Jack & Jill: A shower for the bride and groom to which both male and female guests are invited. A coed shower can be a cocktail party at a nightclub or restaurant or a more casual picnic or barbecue.

Justice of the Peace: A justice of the peace is a judge—often of a more local jurisdiction—who, in addition to overseeing and keeping the peace in court, is able to perform civil marriages. This official is a secular alternative to having your ceremony performed by a religious leader or a loved one who is ordained just for the occasion. A justice of the peace may perform the ceremony in a courthouse setting, while some are also available to perform weddings at your venue.



Letterpress: One of the most popular styles of printing used on wedding invitations, letterpress printing occurs when a plate with raised text (think a rubber stamp) is inked, and then pressed into paper. Letterpress doesn’t usually produce a noticeable relief texture—ask your stationer about embossing and debossing if you want more of a 3D effect—however when applied to thicker papers, letterpress can produce a subtle texture when ink is applied and the plate is pressed into the paper.



Marzipan: Hardened almond paste and sugar, this confection is traditionally used to make realistic cake toppings. It can be rolled and used as icing.

Mermaid: This shape tightly hugs the torso, then flares out from the knee or just below it. Very similar to the trumpet.

MOH: MOH stands for Maid or Matron of Honor. This woman (maid is unmarried and matron is married) is the one to stand directly by the bride’s side on the wedding day, and is usually a sister or close friend—though your mom or grandma could absolutely be MOH, too! The maid of honor is often responsible for planning the bachelorette party, and may also play a role in the bridal shower. Come wedding day, she may wear a dress that is slightly different from the other bridesmaids, or may carry a distinct bouquet so she stands out from the crowd.

Mood Board: A mood board is the original Pinterest board, a collection of colors, swatches, and images gathered to inspire and guide you as you work on your wedding design. You and your planner or florist might work on a mood board to help narrow down and solidify your vision—it’s a great tool to keep your design on track and help you figure out which details and colors work best together. Also known as a “storyboard".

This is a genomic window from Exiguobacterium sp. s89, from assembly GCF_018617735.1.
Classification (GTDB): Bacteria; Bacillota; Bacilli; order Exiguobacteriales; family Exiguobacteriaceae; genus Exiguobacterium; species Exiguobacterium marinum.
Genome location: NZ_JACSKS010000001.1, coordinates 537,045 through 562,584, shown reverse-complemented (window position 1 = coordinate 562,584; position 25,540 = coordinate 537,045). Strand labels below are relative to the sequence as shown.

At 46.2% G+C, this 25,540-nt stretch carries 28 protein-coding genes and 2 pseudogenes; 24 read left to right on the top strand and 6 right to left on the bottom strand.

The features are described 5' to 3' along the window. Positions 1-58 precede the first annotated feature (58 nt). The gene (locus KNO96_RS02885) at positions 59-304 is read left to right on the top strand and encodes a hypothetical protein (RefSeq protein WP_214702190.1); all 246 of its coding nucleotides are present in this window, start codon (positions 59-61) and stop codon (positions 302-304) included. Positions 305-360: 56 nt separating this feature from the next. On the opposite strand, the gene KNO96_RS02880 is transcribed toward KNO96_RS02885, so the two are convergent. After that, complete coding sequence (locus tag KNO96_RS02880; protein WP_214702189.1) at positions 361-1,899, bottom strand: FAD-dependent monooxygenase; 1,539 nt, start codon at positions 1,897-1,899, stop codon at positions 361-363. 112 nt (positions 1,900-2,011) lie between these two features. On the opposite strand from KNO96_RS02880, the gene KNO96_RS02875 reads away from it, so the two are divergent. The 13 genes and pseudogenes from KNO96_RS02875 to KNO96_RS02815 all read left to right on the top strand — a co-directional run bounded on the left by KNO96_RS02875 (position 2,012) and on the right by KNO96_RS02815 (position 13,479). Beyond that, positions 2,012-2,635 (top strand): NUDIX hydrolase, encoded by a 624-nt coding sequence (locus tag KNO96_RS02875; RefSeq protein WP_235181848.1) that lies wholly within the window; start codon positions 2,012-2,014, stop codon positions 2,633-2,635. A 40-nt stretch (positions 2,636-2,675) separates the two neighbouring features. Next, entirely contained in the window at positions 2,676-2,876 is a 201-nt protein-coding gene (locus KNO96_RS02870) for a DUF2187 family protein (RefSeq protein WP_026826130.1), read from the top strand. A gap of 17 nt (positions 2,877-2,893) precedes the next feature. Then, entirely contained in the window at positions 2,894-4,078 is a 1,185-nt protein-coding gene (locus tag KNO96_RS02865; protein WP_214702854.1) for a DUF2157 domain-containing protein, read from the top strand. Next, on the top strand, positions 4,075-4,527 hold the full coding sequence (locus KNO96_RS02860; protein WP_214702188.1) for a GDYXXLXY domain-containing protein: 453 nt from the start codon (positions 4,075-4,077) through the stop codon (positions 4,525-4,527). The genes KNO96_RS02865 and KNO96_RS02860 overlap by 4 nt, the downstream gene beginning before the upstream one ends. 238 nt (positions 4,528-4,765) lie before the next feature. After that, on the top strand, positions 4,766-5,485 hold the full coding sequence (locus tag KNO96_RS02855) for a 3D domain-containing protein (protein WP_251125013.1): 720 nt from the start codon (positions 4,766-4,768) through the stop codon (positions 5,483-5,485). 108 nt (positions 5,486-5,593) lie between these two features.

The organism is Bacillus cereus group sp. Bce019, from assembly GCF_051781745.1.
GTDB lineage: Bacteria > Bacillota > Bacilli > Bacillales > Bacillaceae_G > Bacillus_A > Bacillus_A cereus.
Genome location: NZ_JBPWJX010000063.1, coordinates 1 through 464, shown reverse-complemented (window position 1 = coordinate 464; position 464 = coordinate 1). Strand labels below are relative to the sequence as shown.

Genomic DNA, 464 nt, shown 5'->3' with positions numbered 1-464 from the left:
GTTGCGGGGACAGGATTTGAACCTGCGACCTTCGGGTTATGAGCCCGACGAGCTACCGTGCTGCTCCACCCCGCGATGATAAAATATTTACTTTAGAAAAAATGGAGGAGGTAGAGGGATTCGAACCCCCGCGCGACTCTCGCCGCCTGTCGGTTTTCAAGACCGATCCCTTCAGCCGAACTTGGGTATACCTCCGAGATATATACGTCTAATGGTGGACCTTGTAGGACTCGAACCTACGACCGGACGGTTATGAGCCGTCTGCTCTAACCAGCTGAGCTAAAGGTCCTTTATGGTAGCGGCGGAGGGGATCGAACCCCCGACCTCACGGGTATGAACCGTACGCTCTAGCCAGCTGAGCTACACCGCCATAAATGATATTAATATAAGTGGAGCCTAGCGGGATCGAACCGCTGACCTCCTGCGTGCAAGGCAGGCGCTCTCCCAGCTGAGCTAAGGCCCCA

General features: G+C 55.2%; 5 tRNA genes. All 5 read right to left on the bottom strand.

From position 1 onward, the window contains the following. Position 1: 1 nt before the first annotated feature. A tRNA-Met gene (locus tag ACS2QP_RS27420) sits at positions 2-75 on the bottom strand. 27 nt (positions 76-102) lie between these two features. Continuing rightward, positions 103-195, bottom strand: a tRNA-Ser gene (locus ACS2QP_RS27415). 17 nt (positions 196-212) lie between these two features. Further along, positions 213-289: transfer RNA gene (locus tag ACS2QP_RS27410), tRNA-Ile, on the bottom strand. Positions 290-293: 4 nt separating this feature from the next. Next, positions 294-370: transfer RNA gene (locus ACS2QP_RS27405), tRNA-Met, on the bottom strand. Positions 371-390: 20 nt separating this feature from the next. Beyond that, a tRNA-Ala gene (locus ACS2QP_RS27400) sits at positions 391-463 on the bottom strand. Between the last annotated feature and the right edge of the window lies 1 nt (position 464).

Nosegay: A nosegay is a small, handheld bouquet of flowers. A nosegay is differentiated by its petite stature, and is often carried by bridesmaids or junior bridesmaids for a contrast in size against the bride’s larger and more ornate bouquet.



Open Bar: Like at other parties and receptions, an open bar means you have wine, beer, and a full bar of liquor to offer guests. This option is the most expensive way to serve liquor at your wedding, so feel free to get creative if it's not in your budget. 

Open stock: A term that applies to the sale of china and cookware, meaning that guests can purchase components of a set or pattern individually (as opposed to having to buy the entire ensemble at once).

Out-of-town Guest: Any guest who needs to book a hotel room to attend your wedding—and isn’t just spending the night so they don’t have to drive after the party!—is considered an out-of-town guest. As a courtesy, many couples opt to invite out-of-town guests to some sort of welcome event, ranging from a full-on dinner to just drinks and desserts once the rehearsal dinner is over. And those Instagram-worthy curated welcome bags? They’re always a nice touch, especially if you’re in a destination with unique needs (think a reusable water bottle for a wedding at high altitude, or a mini bottle of sunscreen if you’re tying the knot on the beach).

Overlay: An optional decorative cloth that sits on top of the underlay to provide contrast in colouror texture. It extends halfway down the sides of the table and is usually sheer and decorated with light beading or embroidery.



Palette: Your palette is the selection of colors you’ve chosen to work with on your wedding day, influencing everything from linens to flowers to even the ink on your invitations. Most palettes feature at least three colors—a main color, a neutral, and an accent—though you may also include a few different shades of each color for depth (think blush, pink, and fuchsia or French blue and navy).

Pickups: Table skirt fabric is randomly “picked up” and held in place with flowers, appliqués or embroidery. It is used to create volume.

Pin spotting: A narrow field of light used to pick out and highlight an item. An effective way to draw attention to beautiful architectural elements.